Monday, May 30, 2016. Last Update: Fri 2:51 PM EST

The News Frontier

The Kickstarter Chronicles

Hyperlocal news, jam bands, and how to make a baby

Each week, dozens of journalistic endeavors turn to Kickstarter for funding. Pitching media projects to this online community brings another... More

News Organizations That Haven’t Learned To Share

The seams in certain outlets’ social sharing strategies

The Economist does not let users of its free app share news items via e-mail, LinkedIn, Twitter, Facebook, or anything... More

A New App for Citizen Journalists

Rawporter joins an increasingly crowded field

Rob Gaige and Kevin Davis were having a drink at Dandelion Market in Charlotte, North Carolina, when a car crashed... More

Syria: Too Much Information?

How journalists wade through a social-media flood

For foreign journalists, the Arab Spring uprisings and their aftermaths have ranged from exhilaratingly accessible (Egypt), to mortally dangerous (Libya),... More

Survey Question: Do You Trust This Poll?

Local news sites informally collect community opinions

Every week, Phoenix-area hyperlocal news site InMaricopa asks its readers to participate in a brand-new poll; each usually gets at... More

Cartooning for a Sustainable Future

Will editorial cartoonists find their (paid) place on the web?

Dan Perkins, better known as Tom Tomorrow, has been creating the popular This Modern World comic strip for over two... More

A National Paywall That Works

Lessons from Slovakia

While nobody was looking, a small company in Slovakia may have shed some light on one of the biggest challenges... More

Drawing the News Ain’t Easy

Editorial cartoonists struggle for funds, but not eyeballs

When The New York Times sent an e-mail to editorial cartoonists on Monday announcing that “The Sunday Review section is... More

Teaching Cyber-Security

Confidentiality promises often require technical skill

Since 2007, Steve Doig, an investigative journalist, has been giving a talk called “Spycraft: Keeping your sources private.” He’s presented... More

Tell Me a Secret

Soliciting leaks has its rewards, and challenges

When news website 100Reporters launched this past October, it had everything you’d expect from a promising journalistic startup: top journalists,... More

Spying on Journalists is Easy

Lax computer security creates easy targets

When promising anonymity, discreetly stashed notes and a tight lip are the precautions of journalism’s past. Reporters have gone to... More

Twifficult

Tweeting the change you wish to see is easy. Global attention is as elusive as ever

I was alone on a drive from Maine to Massachusetts in early December when a crazy idea hit me. Listening... More

Two Weeks after Launch, New Worries Take Hold

Launch Pad: The Classical

CJR’s Launch Pad feature invites new media publishers to blog about their experiences on the news frontier. Past Launch Pad... More

Calling Dr. Crowd

News outlets rely on the masses for public health stories

When we feel ourselves coming down with something, we look it up. If you type the words “I think I’m... More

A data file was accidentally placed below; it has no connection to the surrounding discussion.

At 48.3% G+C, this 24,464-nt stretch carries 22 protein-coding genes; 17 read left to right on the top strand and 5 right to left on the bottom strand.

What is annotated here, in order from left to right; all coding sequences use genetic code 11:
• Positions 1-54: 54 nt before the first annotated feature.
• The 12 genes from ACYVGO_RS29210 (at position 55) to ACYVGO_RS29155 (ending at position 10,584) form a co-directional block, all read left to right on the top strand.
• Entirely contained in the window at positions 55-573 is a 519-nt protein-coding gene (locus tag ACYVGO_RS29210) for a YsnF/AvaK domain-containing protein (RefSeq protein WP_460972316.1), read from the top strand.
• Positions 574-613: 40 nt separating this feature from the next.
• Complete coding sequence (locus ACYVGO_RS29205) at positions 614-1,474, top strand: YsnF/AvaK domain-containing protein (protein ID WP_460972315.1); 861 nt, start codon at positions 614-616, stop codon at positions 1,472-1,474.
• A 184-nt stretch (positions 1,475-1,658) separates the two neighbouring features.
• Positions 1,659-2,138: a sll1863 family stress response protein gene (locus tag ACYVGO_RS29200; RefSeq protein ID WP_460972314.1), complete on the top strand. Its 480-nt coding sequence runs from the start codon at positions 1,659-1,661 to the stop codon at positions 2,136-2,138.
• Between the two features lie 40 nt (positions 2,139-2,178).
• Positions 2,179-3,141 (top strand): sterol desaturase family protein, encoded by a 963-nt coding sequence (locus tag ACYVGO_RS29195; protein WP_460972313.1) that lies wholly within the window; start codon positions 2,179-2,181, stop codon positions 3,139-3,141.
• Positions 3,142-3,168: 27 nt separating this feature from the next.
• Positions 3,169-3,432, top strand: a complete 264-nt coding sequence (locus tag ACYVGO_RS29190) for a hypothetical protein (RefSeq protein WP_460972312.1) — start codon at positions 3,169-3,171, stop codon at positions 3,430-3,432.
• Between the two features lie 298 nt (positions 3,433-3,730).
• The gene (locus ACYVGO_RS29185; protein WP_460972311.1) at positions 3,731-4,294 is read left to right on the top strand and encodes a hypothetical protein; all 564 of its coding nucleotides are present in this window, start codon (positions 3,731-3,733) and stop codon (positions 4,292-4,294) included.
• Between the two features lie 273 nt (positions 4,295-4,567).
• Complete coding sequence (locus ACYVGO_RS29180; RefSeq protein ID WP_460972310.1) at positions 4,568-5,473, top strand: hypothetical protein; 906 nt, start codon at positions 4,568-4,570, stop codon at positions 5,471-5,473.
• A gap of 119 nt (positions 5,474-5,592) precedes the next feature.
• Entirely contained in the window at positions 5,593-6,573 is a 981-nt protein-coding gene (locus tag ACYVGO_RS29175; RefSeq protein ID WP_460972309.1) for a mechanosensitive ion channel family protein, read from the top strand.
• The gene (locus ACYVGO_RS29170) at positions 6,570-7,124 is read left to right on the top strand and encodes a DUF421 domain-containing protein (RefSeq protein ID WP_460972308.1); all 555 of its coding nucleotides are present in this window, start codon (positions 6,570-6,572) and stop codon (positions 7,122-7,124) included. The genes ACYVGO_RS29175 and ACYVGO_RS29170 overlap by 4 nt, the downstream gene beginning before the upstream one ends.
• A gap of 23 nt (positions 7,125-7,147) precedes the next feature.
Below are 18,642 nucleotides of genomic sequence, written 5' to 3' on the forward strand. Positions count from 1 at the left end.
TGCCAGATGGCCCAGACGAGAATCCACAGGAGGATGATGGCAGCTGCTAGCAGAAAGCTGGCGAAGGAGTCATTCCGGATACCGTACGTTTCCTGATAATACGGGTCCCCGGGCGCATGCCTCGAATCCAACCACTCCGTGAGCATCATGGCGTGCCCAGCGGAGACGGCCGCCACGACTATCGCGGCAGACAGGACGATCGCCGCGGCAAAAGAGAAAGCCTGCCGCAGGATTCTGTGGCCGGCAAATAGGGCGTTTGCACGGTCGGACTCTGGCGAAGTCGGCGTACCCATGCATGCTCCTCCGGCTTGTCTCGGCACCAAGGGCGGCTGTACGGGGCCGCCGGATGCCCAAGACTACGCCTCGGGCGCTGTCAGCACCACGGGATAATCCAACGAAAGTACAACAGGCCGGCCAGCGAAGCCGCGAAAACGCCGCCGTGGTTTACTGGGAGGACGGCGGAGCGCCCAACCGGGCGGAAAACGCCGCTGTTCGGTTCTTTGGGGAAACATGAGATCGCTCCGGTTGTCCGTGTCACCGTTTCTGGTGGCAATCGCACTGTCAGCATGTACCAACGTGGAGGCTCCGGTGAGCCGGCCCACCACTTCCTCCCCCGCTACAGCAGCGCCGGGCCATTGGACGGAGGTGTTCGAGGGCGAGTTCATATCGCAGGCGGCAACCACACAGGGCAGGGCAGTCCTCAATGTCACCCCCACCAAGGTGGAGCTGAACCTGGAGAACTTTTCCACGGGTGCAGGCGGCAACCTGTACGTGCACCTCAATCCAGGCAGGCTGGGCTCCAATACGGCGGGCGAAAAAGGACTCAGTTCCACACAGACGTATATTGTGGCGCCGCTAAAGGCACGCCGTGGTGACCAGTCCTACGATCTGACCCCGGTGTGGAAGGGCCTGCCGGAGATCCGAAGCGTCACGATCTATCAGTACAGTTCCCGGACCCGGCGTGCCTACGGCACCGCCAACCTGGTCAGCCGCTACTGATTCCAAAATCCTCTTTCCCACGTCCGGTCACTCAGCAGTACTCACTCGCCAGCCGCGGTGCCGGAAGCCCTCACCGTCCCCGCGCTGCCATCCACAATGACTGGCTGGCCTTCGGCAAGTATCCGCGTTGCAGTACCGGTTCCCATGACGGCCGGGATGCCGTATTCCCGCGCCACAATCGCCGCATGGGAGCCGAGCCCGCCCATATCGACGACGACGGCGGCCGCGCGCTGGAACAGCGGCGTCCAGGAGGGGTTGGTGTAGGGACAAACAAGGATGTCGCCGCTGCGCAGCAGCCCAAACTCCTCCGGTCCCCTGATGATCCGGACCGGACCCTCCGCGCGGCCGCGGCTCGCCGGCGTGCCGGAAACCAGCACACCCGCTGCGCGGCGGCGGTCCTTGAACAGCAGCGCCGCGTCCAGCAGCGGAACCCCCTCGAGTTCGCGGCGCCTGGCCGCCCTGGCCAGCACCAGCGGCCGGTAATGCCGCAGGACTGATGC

Where’s the Party?

News startups bring their readers together offline

Burnt Orange Report, a popular political blog based in Austin, Texas, held its first Republican “debate watch party” in September... More

New survey reveals everything you think about freelancing is true - Data from Project Word quantifies challenges of freelance investigative reporting

Why one editor won’t run any more op-eds by the Heritage Foundation’s top economist - A reply to Paul Krugman on state taxes and job growth made some incorrect claims

Why we ‘stave off’ colds - It all started with wine

The New Republic, then and now - Tallying the staff turnover at the overhauled magazine

Why serious journalism can coexist with audience-pleasing content - Legacy media organizations should experiment with digital platforms while continuing to publish hard news


The rise of feelings journalism (TNR)

“Bloom engaged in an increasingly popular style of writing, which I’ve discussed on my blog before, which I call “feelings journalism.” It involves a writer making an argument based on what they imagine someone else is thinking, what they feel may be another person’s feelings. The realm of fact, of reporting, has been left behind.”

Things a war correspondent should never say (WSJ)

“The correspondent retelling war stories surely knows that fellow correspondents had faced the same dangers or worse”

On WaPo trying to interview a cow (National Journal)

“‘I wasn’t milked on the White House lawn by a strange man,’ The Washington Post—the venerable institution that would later come to break the Watergate scandal and win 48 Pulitzers—quoted her, a farm animal, as saying”

Bloggingheads

Greg Marx discusses democracy and news with Tom Rosenstiel of the American Press Institute

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Who Owns What

The Business of Digital Journalism

A report from the Columbia University Graduate School of Journalism

Study Guides

Questions and exercises for journalism students.